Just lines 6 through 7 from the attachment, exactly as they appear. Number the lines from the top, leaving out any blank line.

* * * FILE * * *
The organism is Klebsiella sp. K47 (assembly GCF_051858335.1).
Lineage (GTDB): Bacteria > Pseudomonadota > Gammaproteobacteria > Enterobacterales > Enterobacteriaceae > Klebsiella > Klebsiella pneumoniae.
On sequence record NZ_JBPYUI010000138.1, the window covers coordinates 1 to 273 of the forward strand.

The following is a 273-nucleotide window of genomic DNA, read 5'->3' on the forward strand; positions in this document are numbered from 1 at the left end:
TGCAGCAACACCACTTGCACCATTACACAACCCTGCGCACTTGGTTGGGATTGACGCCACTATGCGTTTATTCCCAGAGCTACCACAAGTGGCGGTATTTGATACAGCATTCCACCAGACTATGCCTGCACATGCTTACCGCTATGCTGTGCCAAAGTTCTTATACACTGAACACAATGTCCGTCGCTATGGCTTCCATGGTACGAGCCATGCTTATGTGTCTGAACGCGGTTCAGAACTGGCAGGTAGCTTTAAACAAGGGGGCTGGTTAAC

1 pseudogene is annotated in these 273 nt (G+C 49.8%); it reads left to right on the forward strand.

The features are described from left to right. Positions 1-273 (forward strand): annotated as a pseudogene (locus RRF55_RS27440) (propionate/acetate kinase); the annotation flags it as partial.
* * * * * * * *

1 pseudogene is annotated in these 273 nt (G+C 49.8%); it reads left to right on the forward strand.

The features are described from left to right. Positions 1-273 (forward strand): annotated as a pseudogene (locus RRF55_RS27440) (propionate/acetate kinase); the annotation flags it as partial.